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Cypriot National Admits in U.S. Court to Extorting Website Owners

A Cypriot national has admitted in a United States court to hacking websites based in the U.S., stealing user data, and demanding ransom payments from the site owners to keep the data private.

The man, Joshua Polloso Epifaniou, 21, of Nicosia, Cyprus, the first Cypriot national to be extradited to the U.S., perpetrated the scheme between at least October 2014 and November 2016, the U.S. Department of Justice says.

According to court documents, during the scheme, Epifaniou was a teenage hacker. He would find potential targets by looking at website traffic rankings, and then steal personally identifiable information (PII) from them, with the help of co-conspirators.

The hacker targeted both user and customer databases, harvesting data of interest through exploiting security vulnerabilities or by obtaining the data from co-conspirators.

Once in possession of the PII, Epifaniou emailed the victim websites, threatening to make the stolen data public and demanding a ransom payment be made in crypto-currency.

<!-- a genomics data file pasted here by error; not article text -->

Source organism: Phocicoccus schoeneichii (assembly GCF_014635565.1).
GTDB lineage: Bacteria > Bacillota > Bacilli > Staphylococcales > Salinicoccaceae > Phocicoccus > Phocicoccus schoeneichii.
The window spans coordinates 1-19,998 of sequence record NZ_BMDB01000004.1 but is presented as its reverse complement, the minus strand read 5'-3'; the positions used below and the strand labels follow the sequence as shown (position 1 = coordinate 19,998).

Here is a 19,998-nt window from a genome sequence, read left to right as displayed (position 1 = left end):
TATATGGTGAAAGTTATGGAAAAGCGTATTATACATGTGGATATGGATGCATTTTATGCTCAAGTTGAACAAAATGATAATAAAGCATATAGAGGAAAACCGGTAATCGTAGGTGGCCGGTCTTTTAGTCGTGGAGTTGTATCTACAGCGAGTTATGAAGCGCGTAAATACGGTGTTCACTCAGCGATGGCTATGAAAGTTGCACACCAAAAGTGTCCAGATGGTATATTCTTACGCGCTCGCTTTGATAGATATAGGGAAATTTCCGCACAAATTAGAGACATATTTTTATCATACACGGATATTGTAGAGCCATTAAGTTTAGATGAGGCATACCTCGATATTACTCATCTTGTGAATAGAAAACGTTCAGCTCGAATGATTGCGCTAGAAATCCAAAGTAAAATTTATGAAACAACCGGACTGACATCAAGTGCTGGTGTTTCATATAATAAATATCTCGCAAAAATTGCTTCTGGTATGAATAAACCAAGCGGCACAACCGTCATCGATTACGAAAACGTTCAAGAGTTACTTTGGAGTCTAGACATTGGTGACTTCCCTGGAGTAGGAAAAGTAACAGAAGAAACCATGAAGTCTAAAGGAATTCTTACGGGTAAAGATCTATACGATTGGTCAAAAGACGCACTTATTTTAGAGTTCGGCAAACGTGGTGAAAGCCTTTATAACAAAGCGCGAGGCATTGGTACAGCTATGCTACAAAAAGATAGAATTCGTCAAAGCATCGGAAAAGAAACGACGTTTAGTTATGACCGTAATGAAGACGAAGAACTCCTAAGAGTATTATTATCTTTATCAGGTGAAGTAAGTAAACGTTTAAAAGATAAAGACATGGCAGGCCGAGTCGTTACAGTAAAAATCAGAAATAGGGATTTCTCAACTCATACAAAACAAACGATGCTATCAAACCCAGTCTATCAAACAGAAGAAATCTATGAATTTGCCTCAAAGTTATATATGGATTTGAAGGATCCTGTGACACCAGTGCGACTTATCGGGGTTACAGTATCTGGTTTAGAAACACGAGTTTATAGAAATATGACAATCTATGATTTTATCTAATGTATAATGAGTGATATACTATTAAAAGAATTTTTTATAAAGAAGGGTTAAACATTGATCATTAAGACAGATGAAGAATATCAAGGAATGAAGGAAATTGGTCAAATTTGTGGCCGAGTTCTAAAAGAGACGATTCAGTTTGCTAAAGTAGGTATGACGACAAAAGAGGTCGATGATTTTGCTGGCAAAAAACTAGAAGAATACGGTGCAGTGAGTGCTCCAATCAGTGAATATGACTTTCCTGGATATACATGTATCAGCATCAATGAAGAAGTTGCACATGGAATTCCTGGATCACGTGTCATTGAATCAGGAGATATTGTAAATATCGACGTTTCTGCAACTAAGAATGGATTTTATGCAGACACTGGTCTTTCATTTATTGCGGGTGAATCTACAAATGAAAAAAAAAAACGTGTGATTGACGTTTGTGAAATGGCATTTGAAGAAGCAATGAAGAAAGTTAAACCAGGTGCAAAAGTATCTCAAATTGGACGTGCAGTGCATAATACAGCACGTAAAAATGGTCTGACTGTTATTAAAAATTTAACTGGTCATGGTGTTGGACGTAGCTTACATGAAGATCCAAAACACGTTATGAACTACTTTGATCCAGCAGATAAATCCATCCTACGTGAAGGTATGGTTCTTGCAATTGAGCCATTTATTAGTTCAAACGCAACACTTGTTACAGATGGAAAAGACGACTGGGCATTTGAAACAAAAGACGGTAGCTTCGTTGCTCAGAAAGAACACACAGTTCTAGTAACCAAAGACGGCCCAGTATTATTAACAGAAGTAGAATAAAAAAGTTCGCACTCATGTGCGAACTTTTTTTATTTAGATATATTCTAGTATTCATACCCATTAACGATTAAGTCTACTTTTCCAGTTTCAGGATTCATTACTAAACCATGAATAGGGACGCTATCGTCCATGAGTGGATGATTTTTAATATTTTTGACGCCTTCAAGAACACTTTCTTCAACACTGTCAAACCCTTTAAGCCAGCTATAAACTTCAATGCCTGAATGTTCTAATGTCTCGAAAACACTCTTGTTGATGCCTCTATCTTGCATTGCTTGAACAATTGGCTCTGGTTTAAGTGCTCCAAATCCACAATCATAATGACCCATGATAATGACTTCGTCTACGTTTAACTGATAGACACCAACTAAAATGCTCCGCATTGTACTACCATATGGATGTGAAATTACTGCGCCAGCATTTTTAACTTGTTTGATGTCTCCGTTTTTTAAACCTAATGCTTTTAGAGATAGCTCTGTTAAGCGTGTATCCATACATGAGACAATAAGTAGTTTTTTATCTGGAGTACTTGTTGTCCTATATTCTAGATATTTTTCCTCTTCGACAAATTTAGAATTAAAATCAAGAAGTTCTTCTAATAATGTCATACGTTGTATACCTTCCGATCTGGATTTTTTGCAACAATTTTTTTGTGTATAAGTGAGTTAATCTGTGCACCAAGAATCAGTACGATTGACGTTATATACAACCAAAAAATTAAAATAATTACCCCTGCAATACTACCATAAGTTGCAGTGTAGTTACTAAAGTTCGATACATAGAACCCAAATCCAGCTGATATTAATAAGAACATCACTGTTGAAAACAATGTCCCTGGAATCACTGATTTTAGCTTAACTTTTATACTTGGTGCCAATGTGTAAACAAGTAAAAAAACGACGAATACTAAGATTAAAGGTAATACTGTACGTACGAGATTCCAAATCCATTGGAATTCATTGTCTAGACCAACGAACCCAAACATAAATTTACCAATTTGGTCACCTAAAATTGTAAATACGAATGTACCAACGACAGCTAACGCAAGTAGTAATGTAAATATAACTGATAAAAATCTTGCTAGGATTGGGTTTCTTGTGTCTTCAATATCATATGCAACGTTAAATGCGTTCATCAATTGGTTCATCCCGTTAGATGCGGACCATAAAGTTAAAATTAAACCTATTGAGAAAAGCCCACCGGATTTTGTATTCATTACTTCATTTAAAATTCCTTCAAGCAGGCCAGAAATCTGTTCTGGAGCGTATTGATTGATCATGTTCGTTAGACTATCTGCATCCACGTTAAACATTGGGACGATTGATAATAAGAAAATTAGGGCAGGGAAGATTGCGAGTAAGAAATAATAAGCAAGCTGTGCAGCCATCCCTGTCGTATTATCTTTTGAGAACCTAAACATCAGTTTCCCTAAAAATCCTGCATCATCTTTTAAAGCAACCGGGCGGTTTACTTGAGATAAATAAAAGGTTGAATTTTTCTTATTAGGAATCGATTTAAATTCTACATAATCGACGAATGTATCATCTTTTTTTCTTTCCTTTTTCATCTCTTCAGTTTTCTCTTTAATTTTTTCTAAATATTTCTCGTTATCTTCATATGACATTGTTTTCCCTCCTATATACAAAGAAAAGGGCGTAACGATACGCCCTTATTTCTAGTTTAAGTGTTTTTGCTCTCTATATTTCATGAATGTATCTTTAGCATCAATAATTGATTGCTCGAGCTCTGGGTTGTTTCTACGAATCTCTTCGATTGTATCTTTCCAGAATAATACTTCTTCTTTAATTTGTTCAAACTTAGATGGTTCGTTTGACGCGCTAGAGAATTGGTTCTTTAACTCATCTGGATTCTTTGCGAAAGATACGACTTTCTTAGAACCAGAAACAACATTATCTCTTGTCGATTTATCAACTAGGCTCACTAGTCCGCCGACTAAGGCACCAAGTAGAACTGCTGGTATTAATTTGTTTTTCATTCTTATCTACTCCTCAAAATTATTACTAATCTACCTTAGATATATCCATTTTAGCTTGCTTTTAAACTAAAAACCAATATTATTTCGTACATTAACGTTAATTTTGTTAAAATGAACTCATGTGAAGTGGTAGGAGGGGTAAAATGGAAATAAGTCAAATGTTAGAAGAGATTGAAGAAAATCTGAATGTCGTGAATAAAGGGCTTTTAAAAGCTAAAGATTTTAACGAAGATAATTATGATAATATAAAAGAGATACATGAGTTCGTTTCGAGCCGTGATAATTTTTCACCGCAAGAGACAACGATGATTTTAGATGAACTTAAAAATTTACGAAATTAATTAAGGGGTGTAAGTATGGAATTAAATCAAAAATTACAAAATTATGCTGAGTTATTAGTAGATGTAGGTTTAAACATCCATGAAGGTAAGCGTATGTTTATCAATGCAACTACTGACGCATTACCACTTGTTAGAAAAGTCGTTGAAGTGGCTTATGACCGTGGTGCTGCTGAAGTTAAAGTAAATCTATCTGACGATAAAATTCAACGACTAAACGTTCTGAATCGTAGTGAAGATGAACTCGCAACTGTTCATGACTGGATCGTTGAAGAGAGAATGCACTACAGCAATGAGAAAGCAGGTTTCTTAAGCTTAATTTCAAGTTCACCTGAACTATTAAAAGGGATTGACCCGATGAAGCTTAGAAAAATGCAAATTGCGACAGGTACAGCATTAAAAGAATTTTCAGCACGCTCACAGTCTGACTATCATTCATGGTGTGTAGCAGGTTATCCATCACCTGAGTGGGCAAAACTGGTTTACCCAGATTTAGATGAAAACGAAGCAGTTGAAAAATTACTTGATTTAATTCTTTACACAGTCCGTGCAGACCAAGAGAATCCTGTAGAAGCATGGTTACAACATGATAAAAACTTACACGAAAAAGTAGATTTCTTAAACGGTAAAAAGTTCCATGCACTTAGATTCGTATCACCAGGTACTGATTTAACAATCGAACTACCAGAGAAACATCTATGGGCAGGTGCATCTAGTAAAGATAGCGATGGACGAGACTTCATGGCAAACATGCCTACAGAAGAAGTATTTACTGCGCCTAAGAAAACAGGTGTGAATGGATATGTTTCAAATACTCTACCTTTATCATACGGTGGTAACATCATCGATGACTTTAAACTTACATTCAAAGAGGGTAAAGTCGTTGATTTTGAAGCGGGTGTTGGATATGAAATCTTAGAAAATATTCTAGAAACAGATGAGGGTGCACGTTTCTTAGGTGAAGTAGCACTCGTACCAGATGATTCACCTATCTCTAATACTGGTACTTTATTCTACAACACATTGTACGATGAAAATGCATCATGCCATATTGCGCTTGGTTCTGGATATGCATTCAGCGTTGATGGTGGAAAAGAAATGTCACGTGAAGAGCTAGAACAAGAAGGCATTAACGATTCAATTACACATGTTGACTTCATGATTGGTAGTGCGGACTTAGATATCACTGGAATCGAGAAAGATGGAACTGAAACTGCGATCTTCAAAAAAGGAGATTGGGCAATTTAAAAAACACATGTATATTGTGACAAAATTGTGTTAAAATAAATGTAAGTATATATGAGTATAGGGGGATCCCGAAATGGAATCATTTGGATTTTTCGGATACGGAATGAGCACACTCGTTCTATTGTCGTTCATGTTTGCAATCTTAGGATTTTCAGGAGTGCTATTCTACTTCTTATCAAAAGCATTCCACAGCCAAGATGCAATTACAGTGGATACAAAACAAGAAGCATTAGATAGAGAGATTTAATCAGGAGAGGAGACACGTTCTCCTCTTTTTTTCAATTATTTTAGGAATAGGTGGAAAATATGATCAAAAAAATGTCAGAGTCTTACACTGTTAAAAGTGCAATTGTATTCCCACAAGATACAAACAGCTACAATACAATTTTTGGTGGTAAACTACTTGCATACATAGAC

Some of the hacker’s victims include an online sports news website in Atlanta, Georgia; a free online game publisher in Irvine, California; a hardware company in New York, New York; an online employment website in Innsbrook, Virginia; and Phoenix, Arizona-based Ripoff Report (ROR).

Prior to pleading guilty, Epifaniou paid approximately $600,000 in restitution to the victims. In the plea agreement, he agreed to forfeit $389,113 and roughly 70,000 euros to the government.

Epifaniou was indicted on September 19, 2017, on multiple counts of wire fraud conspiracy, wire fraud, computer fraud conspiracy, and extortion. He was also charged in a 24-count indictment transferred from the District of Arizona, and pleaded guilty to one count of computer fraud.

The hacker is scheduled for sentencing for March 3, 2021.

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